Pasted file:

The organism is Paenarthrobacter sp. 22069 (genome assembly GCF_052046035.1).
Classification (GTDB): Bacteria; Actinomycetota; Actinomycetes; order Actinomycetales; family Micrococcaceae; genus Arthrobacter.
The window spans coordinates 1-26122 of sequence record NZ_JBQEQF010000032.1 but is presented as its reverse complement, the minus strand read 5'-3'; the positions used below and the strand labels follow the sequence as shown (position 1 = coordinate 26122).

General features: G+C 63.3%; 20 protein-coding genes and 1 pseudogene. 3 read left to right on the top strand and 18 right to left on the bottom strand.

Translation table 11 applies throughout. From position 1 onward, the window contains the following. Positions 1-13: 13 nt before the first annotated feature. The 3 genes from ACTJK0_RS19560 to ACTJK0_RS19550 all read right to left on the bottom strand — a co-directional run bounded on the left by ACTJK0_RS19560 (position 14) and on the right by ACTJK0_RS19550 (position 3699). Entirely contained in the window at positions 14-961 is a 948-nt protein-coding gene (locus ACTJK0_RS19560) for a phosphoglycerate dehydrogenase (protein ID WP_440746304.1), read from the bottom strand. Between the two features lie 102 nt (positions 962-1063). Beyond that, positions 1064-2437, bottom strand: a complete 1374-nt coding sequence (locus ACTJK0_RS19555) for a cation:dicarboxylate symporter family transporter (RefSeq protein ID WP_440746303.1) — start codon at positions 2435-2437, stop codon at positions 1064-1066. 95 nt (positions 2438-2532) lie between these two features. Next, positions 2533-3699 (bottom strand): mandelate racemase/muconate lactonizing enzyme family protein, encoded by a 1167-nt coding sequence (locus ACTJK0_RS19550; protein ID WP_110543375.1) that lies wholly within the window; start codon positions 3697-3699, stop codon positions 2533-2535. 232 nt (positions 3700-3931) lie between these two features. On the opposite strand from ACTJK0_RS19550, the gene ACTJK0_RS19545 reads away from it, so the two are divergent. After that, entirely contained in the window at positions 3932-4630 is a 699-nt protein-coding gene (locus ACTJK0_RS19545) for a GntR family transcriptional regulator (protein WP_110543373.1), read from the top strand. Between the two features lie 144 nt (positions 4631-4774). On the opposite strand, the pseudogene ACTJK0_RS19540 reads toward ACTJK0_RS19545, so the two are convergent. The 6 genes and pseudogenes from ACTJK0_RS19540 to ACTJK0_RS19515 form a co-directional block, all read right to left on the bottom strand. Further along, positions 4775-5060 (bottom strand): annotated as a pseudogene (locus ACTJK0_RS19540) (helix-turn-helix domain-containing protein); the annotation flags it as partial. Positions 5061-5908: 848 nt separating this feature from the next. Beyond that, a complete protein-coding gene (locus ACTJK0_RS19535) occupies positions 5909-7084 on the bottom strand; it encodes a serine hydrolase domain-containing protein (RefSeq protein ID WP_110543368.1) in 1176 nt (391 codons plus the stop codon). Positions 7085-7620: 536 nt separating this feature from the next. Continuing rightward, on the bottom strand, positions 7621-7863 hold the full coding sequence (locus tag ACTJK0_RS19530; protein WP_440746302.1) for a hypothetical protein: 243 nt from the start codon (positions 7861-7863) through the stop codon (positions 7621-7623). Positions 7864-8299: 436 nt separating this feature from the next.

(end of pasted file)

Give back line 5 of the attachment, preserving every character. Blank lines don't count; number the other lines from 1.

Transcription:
Translation table 11 applies throughout. From position 1 onward, the window contains the following. Positions 1-13: 13 nt before the first annotated feature. The 3 genes from ACTJK0_RS19560 to ACTJK0_RS19550 all read right to left on the bottom strand — a co-directional run bounded on the left by ACTJK0_RS19560 (position 14) and on the right by ACTJK0_RS19550 (position 3699). Entirely contained in the window at positions 14-961 is a 948-nt protein-coding gene (locus ACTJK0_RS19560) for a phosphoglycerate dehydrogenase (protein ID WP_440746304.1), read from the bottom strand. Between the two features lie 102 nt (positions 962-1063). Beyond that, positions 1064-2437, bottom strand: a complete 1374-nt coding sequence (locus ACTJK0_RS19555) for a cation:dicarboxylate symporter family transporter (RefSeq protein ID WP_440746303.1) — start codon at positions 2435-2437, stop codon at positions 1064-1066. 95 nt (positions 2438-2532) lie between these two features. Next, positions 2533-3699 (bottom strand): mandelate racemase/muconate lactonizing enzyme family protein, encoded by a 1167-nt coding sequence (locus ACTJK0_RS19550; protein ID WP_110543375.1) that lies wholly within the window; start codon positions 3697-3699, stop codon positions 2533-2535. 232 nt (positions 3700-3931) lie between these two features. On the opposite strand from ACTJK0_RS19550, the gene ACTJK0_RS19545 reads away from it, so the two are divergent. After that, entirely contained in the window at positions 3932-4630 is a 699-nt protein-coding gene (locus ACTJK0_RS19545) for a GntR family transcriptional regulator (protein WP_110543373.1), read from the top strand. Between the two features lie 144 nt (positions 4631-4774). On the opposite strand, the pseudogene ACTJK0_RS19540 reads toward ACTJK0_RS19545, so the two are convergent. The 6 genes and pseudogenes from ACTJK0_RS19540 to ACTJK0_RS19515 form a co-directional block, all read right to left on the bottom strand. Further along, positions 4775-5060 (bottom strand): annotated as a pseudogene (locus ACTJK0_RS19540) (helix-turn-helix domain-containing protein); the annotation flags it as partial. Positions 5061-5908: 848 nt separating this feature from the next. Beyond that, a complete protein-coding gene (locus ACTJK0_RS19535) occupies positions 5909-7084 on the bottom strand; it encodes a serine hydrolase domain-containing protein (RefSeq protein ID WP_110543368.1) in 1176 nt (391 codons plus the stop codon). Positions 7085-7620: 536 nt separating this feature from the next. Continuing rightward, on the bottom strand, positions 7621-7863 hold the full coding sequence (locus tag ACTJK0_RS19530; protein WP_440746302.1) for a hypothetical protein: 243 nt from the start codon (positions 7861-7863) through the stop codon (positions 7621-7623). Positions 7864-8299: 436 nt separating this feature from the next.